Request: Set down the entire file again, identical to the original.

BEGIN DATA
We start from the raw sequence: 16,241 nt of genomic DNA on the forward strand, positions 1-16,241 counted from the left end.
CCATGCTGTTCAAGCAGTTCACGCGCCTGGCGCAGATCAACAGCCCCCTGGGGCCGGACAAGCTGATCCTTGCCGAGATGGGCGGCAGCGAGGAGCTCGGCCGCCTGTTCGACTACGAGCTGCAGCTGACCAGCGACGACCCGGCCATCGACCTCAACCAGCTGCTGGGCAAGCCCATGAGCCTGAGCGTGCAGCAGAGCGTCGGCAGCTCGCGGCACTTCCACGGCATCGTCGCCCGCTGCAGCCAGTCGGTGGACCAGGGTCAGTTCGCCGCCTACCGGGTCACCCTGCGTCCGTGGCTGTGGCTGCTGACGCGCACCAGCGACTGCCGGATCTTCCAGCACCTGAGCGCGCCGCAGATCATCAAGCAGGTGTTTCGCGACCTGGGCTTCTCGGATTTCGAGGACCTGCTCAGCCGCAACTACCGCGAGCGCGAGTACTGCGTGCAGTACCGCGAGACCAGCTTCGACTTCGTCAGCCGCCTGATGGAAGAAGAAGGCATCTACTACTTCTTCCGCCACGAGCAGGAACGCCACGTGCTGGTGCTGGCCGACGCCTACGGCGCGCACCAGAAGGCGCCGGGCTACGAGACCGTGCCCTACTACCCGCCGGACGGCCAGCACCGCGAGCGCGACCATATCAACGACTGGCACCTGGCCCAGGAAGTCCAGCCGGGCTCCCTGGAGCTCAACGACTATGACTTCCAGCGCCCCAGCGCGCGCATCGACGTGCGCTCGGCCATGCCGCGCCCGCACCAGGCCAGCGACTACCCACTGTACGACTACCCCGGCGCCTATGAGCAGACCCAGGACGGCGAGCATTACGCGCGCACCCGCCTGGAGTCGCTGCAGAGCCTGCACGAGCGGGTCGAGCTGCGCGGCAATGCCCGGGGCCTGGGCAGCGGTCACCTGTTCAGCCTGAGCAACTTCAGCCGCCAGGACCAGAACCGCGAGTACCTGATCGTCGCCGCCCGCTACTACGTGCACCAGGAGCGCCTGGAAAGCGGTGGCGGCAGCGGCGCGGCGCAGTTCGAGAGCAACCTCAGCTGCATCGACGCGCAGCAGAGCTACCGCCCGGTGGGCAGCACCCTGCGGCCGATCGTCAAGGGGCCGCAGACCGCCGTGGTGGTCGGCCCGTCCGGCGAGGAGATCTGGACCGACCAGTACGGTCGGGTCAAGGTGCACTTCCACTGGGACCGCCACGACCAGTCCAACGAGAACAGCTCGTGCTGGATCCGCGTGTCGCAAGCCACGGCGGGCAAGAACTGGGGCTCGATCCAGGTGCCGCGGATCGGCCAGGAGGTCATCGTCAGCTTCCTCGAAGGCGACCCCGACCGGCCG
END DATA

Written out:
We start from the raw sequence: 16,241 nt of genomic DNA on the forward strand, positions 1-16,241 counted from the left end.
CCATGCTGTTCAAGCAGTTCACGCGCCTGGCGCAGATCAACAGCCCCCTGGGGCCGGACAAGCTGATCCTTGCCGAGATGGGCGGCAGCGAGGAGCTCGGCCGCCTGTTCGACTACGAGCTGCAGCTGACCAGCGACGACCCGGCCATCGACCTCAACCAGCTGCTGGGCAAGCCCATGAGCCTGAGCGTGCAGCAGAGCGTCGGCAGCTCGCGGCACTTCCACGGCATCGTCGCCCGCTGCAGCCAGTCGGTGGACCAGGGTCAGTTCGCCGCCTACCGGGTCACCCTGCGTCCGTGGCTGTGGCTGCTGACGCGCACCAGCGACTGCCGGATCTTCCAGCACCTGAGCGCGCCGCAGATCATCAAGCAGGTGTTTCGCGACCTGGGCTTCTCGGATTTCGAGGACCTGCTCAGCCGCAACTACCGCGAGCGCGAGTACTGCGTGCAGTACCGCGAGACCAGCTTCGACTTCGTCAGCCGCCTGATGGAAGAAGAAGGCATCTACTACTTCTTCCGCCACGAGCAGGAACGCCACGTGCTGGTGCTGGCCGACGCCTACGGCGCGCACCAGAAGGCGCCGGGCTACGAGACCGTGCCCTACTACCCGCCGGACGGCCAGCACCGCGAGCGCGACCATATCAACGACTGGCACCTGGCCCAGGAAGTCCAGCCGGGCTCCCTGGAGCTCAACGACTATGACTTCCAGCGCCCCAGCGCGCGCATCGACGTGCGCTCGGCCATGCCGCGCCCGCACCAGGCCAGCGACTACCCACTGTACGACTACCCCGGCGCCTATGAGCAGACCCAGGACGGCGAGCATTACGCGCGCACCCGCCTGGAGTCGCTGCAGAGCCTGCACGAGCGGGTCGAGCTGCGCGGCAATGCCCGGGGCCTGGGCAGCGGTCACCTGTTCAGCCTGAGCAACTTCAGCCGCCAGGACCAGAACCGCGAGTACCTGATCGTCGCCGCCCGCTACTACGTGCACCAGGAGCGCCTGGAAAGCGGTGGCGGCAGCGGCGCGGCGCAGTTCGAGAGCAACCTCAGCTGCATCGACGCGCAGCAGAGCTACCGCCCGGTGGGCAGCACCCTGCGGCCGATCGTCAAGGGGCCGCAGACCGCCGTGGTGGTCGGCCCGTCCGGCGAGGAGATCTGGACCGACCAGTACGGTCGGGTCAAGGTGCACTTCCACTGGGACCGCCACGACCAGTCCAACGAGAACAGCTCGTGCTGGATCCGCGTGTCGCAAGCCACGGCGGGCAAGAACTGGGGCTCGATCCAGGTGCCGCGGATCGGCCAGGAGGTCATCGTCAGCTTCCTCGAAGGCGACCCCGACCGGCCG